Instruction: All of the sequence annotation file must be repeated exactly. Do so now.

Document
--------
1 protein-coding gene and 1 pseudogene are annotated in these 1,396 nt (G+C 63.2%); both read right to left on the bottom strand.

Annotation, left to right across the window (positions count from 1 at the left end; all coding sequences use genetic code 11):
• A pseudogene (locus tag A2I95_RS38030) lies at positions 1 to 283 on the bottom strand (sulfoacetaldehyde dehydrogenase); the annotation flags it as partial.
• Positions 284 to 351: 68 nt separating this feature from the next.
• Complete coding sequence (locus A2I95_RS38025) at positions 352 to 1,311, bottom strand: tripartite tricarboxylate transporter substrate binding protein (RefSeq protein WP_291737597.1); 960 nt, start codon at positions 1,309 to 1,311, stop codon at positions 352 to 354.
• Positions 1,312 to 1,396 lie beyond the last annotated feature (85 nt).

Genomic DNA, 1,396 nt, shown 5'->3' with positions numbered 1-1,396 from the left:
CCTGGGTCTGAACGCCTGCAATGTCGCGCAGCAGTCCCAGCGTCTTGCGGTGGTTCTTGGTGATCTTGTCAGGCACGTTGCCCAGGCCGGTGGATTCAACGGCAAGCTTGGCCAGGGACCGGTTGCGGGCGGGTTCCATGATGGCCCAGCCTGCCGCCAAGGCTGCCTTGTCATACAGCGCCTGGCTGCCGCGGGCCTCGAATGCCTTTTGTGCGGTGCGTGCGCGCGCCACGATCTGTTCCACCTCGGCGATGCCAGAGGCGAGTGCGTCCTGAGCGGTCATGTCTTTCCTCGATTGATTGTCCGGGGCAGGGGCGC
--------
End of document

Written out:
1 protein-coding gene and 1 pseudogene are annotated in these 1,396 nt (G+C 63.2%); both read right to left on the bottom strand.

Annotation, left to right across the window (positions count from 1 at the left end; all coding sequences use genetic code 11):
• A pseudogene (locus tag A2I95_RS38030) lies at positions 1 to 283 on the bottom strand (sulfoacetaldehyde dehydrogenase); the annotation flags it as partial.
• Positions 284 to 351: 68 nt separating this feature from the next.
• Complete coding sequence (locus A2I95_RS38025) at positions 352 to 1,311, bottom strand: tripartite tricarboxylate transporter substrate binding protein (RefSeq protein WP_291737597.1); 960 nt, start codon at positions 1,309 to 1,311, stop codon at positions 352 to 354.
• Positions 1,312 to 1,396 lie beyond the last annotated feature (85 nt).

Genomic DNA, 1,396 nt, shown 5'->3' with positions numbered 1-1,396 from the left:
CCTGGGTCTGAACGCCTGCAATGTCGCGCAGCAGTCCCAGCGTCTTGCGGTGGTTCTTGGTGATCTTGTCAGGCACGTTGCCCAGGCCGGTGGATTCAACGGCAAGCTTGGCCAGGGACCGGTTGCGGGCGGGTTCCATGATGGCCCAGCCTGCCGCCAAGGCTGCCTTGTCATACAGCGCCTGGCTGCCGCGGGCCTCGAATGCCTTTTGTGCGGTGCGTGCGCGCGCCACGATCTGTTCCACCTCGGCGATGCCAGAGGCGAGTGCGTCCTGAGCGGTCATGTCTTTCCTCGATTGATTGTCCGGGGCAGGGGCGC